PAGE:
COVID-19 causes changes to Panther Marching Band


As the 2020-2021 school year progresses, students are still adjusting to the changes made because of COVID-19. No class or activity has been untouched, yet precautions have been taken so students can come back to campus and engage in their activities and teams. UNI’s Panther Marching Band has had to undergo a series of changes in order for students to practice safely. Panther Marching Band Director Justin Mertz spent the summer brainstorming with his colleagues on how to have a safe and active marching band while following Coronavirus guidelines.

“Marching band is a musical and educational activity that students are credited for, and performance is a part of it,” said Mertz. “We thought we could create other performance opportunities that would still allow students to have a musical and education opportunity that being in a marching band provides. That was the most important reason for us to continue. A marching band’s job is essentially to make its host campus a better place to be, to raise the spirits of people on campus and be musical ambassadors for that campus. We thought that we could still do that even if it wasn’t at half time at a football game.”

In order to maintain proper social distance, the band’s 285 members spread out with six feet between them, and in some cases nine feet due to certain instruments that play. Practices are still held in the UNIDome, and the performers stand still instead of march. The band is planning to have at least three outdoor performances, but the times and dates are still being determined. The first performance is estimated to be on Friday, Sept. 25 here on campus.

“As it turns out, we need to be masking not just people, but instruments too,” Mertz explained. “We mask every student in the band at all times, social distancing depending on the instruments. We have masks with holes in them so students can play their instruments, so they’re actually playing with a mask on. Every instrument has been fitted with a mask. Some instruments are in bags with holes students can put their hands in. And the time we rehearse in a particular space is no more than 30 minutes.”

It’s been a huge change of pace for the PMB members. Senior elementary education major Kyle Peter, who plays the alto saxophone, explained how COVID-19 has changed his marching band experience.

 “Covid has impacted my role in the PMB quite a bit,” said Peter. “I am a field coordinator which means Kat Rech and I write all of the non marching movements for the band. Since we aren’t able to march, Kat and I really have our work cut out for us because the only thing we are doing is movements that we write. It is an awesome challenge to take on!”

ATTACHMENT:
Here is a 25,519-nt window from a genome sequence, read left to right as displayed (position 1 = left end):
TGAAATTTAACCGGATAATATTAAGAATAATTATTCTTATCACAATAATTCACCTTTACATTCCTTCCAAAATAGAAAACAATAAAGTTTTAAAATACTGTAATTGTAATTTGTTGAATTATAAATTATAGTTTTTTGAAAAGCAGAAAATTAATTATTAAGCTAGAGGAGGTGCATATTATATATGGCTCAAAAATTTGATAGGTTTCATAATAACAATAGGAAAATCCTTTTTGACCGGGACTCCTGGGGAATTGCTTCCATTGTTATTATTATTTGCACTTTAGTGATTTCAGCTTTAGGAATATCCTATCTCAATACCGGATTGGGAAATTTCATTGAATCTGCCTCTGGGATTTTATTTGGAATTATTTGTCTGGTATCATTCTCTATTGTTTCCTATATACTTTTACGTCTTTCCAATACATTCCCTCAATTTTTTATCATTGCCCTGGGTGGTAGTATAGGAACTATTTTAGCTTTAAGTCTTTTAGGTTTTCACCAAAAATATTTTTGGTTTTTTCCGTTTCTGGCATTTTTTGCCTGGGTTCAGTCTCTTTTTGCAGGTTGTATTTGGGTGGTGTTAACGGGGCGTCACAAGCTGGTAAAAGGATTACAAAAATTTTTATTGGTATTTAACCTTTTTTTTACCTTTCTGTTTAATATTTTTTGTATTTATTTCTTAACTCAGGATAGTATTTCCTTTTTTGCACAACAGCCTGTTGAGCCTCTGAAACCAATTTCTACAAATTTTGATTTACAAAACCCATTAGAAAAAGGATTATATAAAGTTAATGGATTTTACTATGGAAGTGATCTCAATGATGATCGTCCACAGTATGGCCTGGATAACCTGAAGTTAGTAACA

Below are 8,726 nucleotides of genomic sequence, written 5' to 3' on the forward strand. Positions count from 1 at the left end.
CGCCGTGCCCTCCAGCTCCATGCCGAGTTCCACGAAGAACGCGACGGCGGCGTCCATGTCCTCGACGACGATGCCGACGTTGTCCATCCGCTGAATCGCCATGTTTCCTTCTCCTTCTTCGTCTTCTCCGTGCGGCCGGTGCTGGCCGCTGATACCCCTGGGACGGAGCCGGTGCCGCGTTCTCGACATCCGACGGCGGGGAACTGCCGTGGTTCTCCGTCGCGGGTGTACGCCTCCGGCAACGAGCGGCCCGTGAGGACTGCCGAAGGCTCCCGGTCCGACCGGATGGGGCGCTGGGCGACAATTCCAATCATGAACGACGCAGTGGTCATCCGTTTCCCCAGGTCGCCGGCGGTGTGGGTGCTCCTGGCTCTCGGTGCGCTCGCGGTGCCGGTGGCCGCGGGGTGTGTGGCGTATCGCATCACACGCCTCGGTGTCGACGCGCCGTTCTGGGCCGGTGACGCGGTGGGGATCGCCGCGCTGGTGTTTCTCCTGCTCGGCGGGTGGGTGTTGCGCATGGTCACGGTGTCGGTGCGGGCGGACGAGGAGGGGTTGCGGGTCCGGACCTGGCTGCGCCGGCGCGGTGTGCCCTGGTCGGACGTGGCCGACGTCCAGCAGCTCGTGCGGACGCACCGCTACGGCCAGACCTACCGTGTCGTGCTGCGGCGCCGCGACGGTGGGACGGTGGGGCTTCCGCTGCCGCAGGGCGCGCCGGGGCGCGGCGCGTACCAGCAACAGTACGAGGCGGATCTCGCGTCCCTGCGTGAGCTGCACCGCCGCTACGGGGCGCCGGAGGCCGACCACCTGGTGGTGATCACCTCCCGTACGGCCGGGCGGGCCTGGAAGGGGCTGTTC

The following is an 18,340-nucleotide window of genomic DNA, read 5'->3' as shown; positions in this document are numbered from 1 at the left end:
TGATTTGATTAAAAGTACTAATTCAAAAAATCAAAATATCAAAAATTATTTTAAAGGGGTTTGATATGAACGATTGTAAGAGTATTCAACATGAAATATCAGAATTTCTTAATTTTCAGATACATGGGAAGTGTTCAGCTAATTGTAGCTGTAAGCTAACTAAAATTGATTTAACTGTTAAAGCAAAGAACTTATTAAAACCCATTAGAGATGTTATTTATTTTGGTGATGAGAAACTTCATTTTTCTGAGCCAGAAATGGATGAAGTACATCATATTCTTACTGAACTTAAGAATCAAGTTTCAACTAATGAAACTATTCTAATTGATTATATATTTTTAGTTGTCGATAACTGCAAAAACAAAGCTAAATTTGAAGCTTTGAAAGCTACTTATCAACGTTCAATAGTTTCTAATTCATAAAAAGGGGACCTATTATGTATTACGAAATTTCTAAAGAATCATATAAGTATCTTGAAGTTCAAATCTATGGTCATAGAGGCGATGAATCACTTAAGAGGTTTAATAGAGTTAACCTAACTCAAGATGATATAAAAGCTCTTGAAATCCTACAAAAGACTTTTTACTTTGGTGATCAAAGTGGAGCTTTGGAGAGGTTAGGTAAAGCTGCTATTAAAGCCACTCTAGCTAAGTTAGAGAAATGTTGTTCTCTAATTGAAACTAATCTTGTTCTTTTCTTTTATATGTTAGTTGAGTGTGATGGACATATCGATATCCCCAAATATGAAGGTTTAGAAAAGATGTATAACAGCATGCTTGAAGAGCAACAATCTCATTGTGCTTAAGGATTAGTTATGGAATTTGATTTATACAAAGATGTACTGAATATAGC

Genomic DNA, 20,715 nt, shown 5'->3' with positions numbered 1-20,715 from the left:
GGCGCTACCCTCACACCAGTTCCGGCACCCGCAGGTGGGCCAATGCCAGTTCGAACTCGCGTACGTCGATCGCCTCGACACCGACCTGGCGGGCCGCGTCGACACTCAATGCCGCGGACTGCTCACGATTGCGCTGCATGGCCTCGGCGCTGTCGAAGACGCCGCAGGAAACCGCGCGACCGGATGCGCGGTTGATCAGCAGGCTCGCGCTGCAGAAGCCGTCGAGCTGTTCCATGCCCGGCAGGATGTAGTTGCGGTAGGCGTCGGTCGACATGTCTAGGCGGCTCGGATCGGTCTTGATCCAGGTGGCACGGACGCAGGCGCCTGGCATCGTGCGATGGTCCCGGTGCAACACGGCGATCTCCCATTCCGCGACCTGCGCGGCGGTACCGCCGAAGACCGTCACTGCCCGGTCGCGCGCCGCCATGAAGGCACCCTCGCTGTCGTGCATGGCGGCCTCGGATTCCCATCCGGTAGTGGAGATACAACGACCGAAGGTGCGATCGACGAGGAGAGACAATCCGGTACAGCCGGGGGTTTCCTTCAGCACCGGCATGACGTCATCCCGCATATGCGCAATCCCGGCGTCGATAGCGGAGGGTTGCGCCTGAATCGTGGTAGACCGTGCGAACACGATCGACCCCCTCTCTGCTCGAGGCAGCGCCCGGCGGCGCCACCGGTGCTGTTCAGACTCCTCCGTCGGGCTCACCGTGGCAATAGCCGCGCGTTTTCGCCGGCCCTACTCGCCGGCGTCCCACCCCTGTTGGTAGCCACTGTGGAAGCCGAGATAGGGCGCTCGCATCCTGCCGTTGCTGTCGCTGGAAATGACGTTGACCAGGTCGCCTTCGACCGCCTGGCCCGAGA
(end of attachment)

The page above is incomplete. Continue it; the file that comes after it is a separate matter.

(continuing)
Junior instrumental music education major Kelley Meinen expressed her sadness over the missed bonding opportunities with her fellow marching band members.

“Staying 6 feet apart is hard,” said Meinen. “Humans are social creatures, so it’s just not natural, but it is necessary. It’s hard to communicate when we need to stay spaced out, too. We have short sectionals outside during rehearsal, and I bought a megaphone for myself and the other music section leader because there are 50 trumpets. The first time we had a sectional, I didn’t have those, and it was hard for people to hear me. I also lost my voice from screaming for so long. If it was a normal season, we would be inside and not all spread out. Although it’s all very different and a little difficult, I am so happy to be making music with others. I hadn’t played music with others in over 5 months. Music is something that I need. I don’t feel whole without it, and being away from school, unable to make music with others really made me feel empty. I am glad that the PMB is doing so many things to keep everyone safe so we can keep making music together as long as possible.”

As well as the marching band, the color guard has had to make sure they are taking the right precautions to prevent the spread of COVID-19. Color guard leadership member Bailey Fah explained the changes the color guard has had to undergo during these times.

“The mask is definitely something to get used to,” Fah said. “We do a lot of physical activity, so it can be hard having to wear a mask all the time, but I think we’re adjusting well. I think the hardest thing that I personally have to deal with is mental things. Coming to terms that we will not be able to do certain things that we had scheduled and planned this year, especially Bands of America and playing at football games, which I was really excited about.”

While there may be many missed opportunities and a very different atmosphere, the Panther Marching Band has not let any of this dull their spirits. Although they face many difficulties, the PMB is determined to spread music throughout campus and bring back some school spirit to those in need of a little cheering up.